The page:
tavola CALDA (671 College, 416-536-8328) Although this former hole-in-the-wall has tripled in size, it still offers bargain-priced old-school southern Italian home-style favourites like spaghetti and meatballs. A bit bright, this comfortable room will never be in fashion, but its fabulous no-frills food outlasts trends. Best: multi-tiered eggplant parmigiana; veal osso bucco with rustic tomato topping over Arborio rice; ricotta-stuffed ravioli; paprika-pink potato or minty beet salad; ethereal budan de pan (bread pudding). Complete meals for $20 per person ($12 at lunch or brunch), including all taxes, tip and a glass of wine. Open Tuesday to Saturday 11 am to 10 pm. Fully licensed. Access: barrier-free. Rating: NNNNit's certainly not the most gla- morous boite on the College strip. But so what?When we first visited this tiny southern Italian spot four years ago, it seemed like every seat in the house -- all nine of them -- was taken up by cooks and wait staff from nearby posh joints looking for an authentic alternative to the Cal-Ital imitations served up by their employers. No-frills pastas, two-fisted sandwiches, robust soups and stews -- the stuff you can't find anywhere any more.
Word spread, and lineups soon snaked out the door at all hours. A patio out front eased some of the crowding during summer months, but the place was still too damned small. Last February, the Lanzillotto family (that's affable son Pat up front and charming mom Mary running the open kitchen) closed up shop and gutted the building. The overhaul was finally completed late last October.
Don't worry. Hardly anything's changed. There's certainly more room: a 30-seat powder-blue banquette lines a mustard-coloured wall. The space is a lot brighter than it used to be, and the CD player continues to shuffle from Frank to Dino to Pavarotti. The new menu's bigger, too, if slightly more expensive. But the warmth that wraps around you the minute you walk in the front door remains exactly the same.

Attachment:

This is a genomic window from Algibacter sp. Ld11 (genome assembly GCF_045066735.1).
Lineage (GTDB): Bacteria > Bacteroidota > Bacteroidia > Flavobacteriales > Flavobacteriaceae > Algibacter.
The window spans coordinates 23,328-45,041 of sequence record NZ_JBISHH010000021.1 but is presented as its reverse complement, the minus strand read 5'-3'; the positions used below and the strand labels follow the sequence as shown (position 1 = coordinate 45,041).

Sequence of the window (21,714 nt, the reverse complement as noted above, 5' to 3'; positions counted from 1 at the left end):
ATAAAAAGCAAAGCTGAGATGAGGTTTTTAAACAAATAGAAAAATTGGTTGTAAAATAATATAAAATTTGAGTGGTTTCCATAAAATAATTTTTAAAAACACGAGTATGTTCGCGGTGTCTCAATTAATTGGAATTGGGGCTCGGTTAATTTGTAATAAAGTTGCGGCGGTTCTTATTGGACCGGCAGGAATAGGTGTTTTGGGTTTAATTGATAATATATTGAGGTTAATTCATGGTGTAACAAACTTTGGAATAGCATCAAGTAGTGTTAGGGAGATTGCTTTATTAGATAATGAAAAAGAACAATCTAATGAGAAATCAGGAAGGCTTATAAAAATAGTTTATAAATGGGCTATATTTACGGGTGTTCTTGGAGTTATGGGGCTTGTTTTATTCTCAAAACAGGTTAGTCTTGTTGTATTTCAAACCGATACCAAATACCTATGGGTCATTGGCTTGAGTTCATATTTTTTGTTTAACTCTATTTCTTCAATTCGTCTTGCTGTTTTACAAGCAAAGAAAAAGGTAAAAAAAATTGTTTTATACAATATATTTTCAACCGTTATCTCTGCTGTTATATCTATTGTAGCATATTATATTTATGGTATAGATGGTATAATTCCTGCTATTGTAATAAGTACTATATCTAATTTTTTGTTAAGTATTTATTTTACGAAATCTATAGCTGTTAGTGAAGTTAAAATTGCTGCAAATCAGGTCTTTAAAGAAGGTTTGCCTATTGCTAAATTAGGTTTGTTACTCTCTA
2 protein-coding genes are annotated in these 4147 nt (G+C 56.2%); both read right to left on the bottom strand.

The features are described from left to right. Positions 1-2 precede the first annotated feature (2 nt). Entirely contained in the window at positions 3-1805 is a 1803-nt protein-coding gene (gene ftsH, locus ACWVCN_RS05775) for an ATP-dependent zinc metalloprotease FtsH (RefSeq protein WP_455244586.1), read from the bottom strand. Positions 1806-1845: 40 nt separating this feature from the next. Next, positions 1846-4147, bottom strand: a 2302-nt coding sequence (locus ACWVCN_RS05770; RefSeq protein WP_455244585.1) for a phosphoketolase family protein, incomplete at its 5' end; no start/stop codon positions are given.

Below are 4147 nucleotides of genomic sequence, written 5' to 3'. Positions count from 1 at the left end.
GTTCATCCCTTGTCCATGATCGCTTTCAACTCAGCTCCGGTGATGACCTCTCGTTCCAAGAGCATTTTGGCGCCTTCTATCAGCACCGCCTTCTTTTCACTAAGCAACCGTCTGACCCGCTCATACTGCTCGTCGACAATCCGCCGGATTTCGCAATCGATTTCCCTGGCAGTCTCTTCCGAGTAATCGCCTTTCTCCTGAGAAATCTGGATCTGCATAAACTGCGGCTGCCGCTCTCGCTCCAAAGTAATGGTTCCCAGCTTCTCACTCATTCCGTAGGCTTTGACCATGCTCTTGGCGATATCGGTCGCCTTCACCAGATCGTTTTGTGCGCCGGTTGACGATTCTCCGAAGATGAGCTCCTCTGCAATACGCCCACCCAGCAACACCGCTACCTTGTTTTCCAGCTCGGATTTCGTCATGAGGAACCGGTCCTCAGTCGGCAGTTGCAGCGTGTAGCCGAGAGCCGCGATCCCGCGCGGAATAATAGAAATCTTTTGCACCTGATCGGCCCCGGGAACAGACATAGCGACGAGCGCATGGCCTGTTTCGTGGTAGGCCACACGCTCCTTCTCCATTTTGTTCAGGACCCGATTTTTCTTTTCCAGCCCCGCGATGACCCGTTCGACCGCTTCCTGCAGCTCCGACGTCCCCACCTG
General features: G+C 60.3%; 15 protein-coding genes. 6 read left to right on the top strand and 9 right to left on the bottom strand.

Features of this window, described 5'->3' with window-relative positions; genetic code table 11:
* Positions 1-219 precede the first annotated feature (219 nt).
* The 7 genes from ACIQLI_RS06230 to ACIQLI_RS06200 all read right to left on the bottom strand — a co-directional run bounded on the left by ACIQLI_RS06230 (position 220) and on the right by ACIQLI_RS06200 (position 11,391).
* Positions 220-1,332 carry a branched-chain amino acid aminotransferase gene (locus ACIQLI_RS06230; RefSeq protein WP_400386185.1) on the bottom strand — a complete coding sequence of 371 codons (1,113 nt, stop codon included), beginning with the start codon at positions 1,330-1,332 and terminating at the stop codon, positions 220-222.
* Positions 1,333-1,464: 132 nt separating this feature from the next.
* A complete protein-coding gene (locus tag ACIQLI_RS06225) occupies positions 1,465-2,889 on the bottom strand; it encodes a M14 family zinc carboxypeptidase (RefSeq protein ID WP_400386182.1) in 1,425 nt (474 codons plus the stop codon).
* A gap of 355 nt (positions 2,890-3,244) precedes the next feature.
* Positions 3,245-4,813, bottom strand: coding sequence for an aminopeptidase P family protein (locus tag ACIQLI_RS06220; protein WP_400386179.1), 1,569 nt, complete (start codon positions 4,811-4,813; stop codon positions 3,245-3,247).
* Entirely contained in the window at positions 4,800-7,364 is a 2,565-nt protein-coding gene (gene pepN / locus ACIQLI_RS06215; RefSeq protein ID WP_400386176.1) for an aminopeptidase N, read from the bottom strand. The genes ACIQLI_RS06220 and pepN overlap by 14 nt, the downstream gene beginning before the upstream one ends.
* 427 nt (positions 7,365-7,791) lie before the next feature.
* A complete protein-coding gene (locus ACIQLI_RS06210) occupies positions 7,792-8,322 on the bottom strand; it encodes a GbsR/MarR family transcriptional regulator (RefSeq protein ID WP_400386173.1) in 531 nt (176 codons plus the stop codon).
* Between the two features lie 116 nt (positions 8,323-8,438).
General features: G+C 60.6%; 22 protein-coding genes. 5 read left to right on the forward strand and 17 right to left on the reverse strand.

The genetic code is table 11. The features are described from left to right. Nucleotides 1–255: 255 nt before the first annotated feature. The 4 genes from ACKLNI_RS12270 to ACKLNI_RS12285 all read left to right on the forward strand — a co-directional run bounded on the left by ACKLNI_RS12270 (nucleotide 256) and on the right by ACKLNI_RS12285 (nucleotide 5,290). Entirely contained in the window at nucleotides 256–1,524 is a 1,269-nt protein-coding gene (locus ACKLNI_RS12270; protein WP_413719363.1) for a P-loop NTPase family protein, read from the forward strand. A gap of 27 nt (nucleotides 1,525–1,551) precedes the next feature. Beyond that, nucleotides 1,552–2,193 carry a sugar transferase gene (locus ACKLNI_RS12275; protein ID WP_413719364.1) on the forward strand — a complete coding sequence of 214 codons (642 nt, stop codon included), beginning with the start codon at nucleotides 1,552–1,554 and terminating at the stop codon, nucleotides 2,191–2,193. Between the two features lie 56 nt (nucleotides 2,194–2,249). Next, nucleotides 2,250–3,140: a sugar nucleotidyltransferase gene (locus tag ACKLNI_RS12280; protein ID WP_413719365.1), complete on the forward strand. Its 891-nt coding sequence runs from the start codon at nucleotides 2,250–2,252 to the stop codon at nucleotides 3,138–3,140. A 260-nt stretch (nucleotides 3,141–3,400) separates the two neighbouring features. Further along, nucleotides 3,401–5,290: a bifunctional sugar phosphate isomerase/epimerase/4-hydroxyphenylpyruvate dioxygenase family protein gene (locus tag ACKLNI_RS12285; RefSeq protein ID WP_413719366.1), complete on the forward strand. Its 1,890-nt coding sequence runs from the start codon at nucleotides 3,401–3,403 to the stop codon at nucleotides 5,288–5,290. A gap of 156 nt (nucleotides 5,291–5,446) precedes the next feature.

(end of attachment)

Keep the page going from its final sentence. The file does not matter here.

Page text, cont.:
It shows in held-over dishes like Mary's famed eggplant parmigiana ($5.95), a 6-inch-square tier of breaded 'plant, mozzarella and sweet, straightforward homemade tomato sauce that's just as lovely as it used to be. As are Ensalata Rusa, a fresh carrot- and garden-pea-laced potato salad dressed in paprika-pink mayo, and minty beet salad in a red-wine vinaigrette (both $3 small/$4.50 large). Garlicky pan-fried rapini pops up as a tasty side ($4/$6.95) and layered over meaty sausage on a crusty bun (Satizzo, $5.75).
There are some new favourites as well. Osso bucco ($11.95) features veal shank so tender it falls from the bone and melts in the mouth. It comes with a rustic chunky tomato topping studded with huge chunks of celery and carrot over al dente Arborio rice. And who else would dare to offer spaghetti and meatballs ($8.95) on uber-hip College, a dish so retro it's avant-garde?
Saving the best for last, budan de pan ($3.95) sees a slab of sensational bread pudding -- more of an ethereal custard, really -- crowned with golden sultanas and a glaze of orange Cinzano. Paired with a perfectly frothed cappuccino ($2.25), our knockout nosh comes to an end. Figure in down-home weekend brunches, and Tavola Calda's better than ever.
A few blocks over, Magnolia(548
College, 416-920-9927) opened a few weeks back. What at first looked like a ho-hum chi-chi gourmet grocery actually sells fresh produce, flowers and packaged foods at prices considerably lower than local supermarkets and inconvenience stores.Besides 450-gram boxes of de Cecco pasta ($1.49), litre bottles of fizzy Orangina ($2.99) and a selection of Forbes wild foods, Marigold offers first-rate focaccia sandwiches -- things like smoked salmon with arugula and chevre or beef carpaccio with roasted red peppers over black-olive tapenade (both $4.50) -- and super lunch-size designer pizza slices ($2.55). Throw in bread from Fred's and Ace, and Marigold makes great one-stop gourmet shopping.